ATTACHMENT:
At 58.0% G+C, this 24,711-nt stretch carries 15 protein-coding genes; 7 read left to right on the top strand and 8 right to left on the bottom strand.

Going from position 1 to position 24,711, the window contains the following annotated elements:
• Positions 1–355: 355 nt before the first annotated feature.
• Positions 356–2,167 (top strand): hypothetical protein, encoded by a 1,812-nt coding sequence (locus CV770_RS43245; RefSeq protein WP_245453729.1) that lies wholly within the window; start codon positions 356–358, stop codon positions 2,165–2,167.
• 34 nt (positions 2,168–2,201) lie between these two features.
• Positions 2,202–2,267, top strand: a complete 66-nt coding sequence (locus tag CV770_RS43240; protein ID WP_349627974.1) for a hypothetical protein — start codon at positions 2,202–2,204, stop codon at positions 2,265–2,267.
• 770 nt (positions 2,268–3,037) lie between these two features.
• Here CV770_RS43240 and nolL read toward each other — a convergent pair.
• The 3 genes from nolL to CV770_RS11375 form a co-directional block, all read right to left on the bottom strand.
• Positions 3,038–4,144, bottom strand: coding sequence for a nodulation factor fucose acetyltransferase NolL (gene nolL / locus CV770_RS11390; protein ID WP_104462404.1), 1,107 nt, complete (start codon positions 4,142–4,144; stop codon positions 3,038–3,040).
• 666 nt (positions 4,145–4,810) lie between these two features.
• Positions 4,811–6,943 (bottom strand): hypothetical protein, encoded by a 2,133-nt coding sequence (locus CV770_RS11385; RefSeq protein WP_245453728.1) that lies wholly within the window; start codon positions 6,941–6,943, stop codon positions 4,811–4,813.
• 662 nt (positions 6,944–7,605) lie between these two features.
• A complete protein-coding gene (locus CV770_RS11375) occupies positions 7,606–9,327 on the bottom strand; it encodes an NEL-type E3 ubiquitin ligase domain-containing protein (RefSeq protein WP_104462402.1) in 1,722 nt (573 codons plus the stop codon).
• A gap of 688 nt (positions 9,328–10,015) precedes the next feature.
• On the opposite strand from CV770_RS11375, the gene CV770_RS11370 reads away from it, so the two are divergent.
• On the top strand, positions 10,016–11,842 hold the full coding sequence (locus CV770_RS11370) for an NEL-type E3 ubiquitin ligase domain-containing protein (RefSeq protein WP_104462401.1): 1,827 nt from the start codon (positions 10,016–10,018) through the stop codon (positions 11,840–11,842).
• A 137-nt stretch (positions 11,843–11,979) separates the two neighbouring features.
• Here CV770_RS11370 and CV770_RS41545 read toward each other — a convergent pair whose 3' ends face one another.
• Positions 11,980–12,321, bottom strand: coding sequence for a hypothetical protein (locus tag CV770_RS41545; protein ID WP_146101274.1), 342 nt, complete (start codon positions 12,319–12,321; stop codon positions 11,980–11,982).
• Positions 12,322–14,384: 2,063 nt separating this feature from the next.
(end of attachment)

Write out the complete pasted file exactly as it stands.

At 58.0% G+C, this 24,711-nt stretch carries 15 protein-coding genes; 7 read left to right on the top strand and 8 right to left on the bottom strand.

Going from position 1 to position 24,711, the window contains the following annotated elements:
• Positions 1–355: 355 nt before the first annotated feature.
• Positions 356–2,167 (top strand): hypothetical protein, encoded by a 1,812-nt coding sequence (locus CV770_RS43245; RefSeq protein WP_245453729.1) that lies wholly within the window; start codon positions 356–358, stop codon positions 2,165–2,167.
• 34 nt (positions 2,168–2,201) lie between these two features.
• Positions 2,202–2,267, top strand: a complete 66-nt coding sequence (locus tag CV770_RS43240; protein ID WP_349627974.1) for a hypothetical protein — start codon at positions 2,202–2,204, stop codon at positions 2,265–2,267.
• 770 nt (positions 2,268–3,037) lie between these two features.
• Here CV770_RS43240 and nolL read toward each other — a convergent pair.
• The 3 genes from nolL to CV770_RS11375 form a co-directional block, all read right to left on the bottom strand.
• Positions 3,038–4,144, bottom strand: coding sequence for a nodulation factor fucose acetyltransferase NolL (gene nolL / locus CV770_RS11390; protein ID WP_104462404.1), 1,107 nt, complete (start codon positions 4,142–4,144; stop codon positions 3,038–3,040).
• 666 nt (positions 4,145–4,810) lie between these two features.
• Positions 4,811–6,943 (bottom strand): hypothetical protein, encoded by a 2,133-nt coding sequence (locus CV770_RS11385; RefSeq protein WP_245453728.1) that lies wholly within the window; start codon positions 6,941–6,943, stop codon positions 4,811–4,813.
• 662 nt (positions 6,944–7,605) lie between these two features.
• A complete protein-coding gene (locus CV770_RS11375) occupies positions 7,606–9,327 on the bottom strand; it encodes an NEL-type E3 ubiquitin ligase domain-containing protein (RefSeq protein WP_104462402.1) in 1,722 nt (573 codons plus the stop codon).
• A gap of 688 nt (positions 9,328–10,015) precedes the next feature.
• On the opposite strand from CV770_RS11375, the gene CV770_RS11370 reads away from it, so the two are divergent.
• On the top strand, positions 10,016–11,842 hold the full coding sequence (locus CV770_RS11370) for an NEL-type E3 ubiquitin ligase domain-containing protein (RefSeq protein WP_104462401.1): 1,827 nt from the start codon (positions 10,016–10,018) through the stop codon (positions 11,840–11,842).
• A 137-nt stretch (positions 11,843–11,979) separates the two neighbouring features.
• Here CV770_RS11370 and CV770_RS41545 read toward each other — a convergent pair whose 3' ends face one another.
• Positions 11,980–12,321, bottom strand: coding sequence for a hypothetical protein (locus tag CV770_RS41545; protein ID WP_146101274.1), 342 nt, complete (start codon positions 12,319–12,321; stop codon positions 11,980–11,982).
• Positions 12,322–14,384: 2,063 nt separating this feature from the next.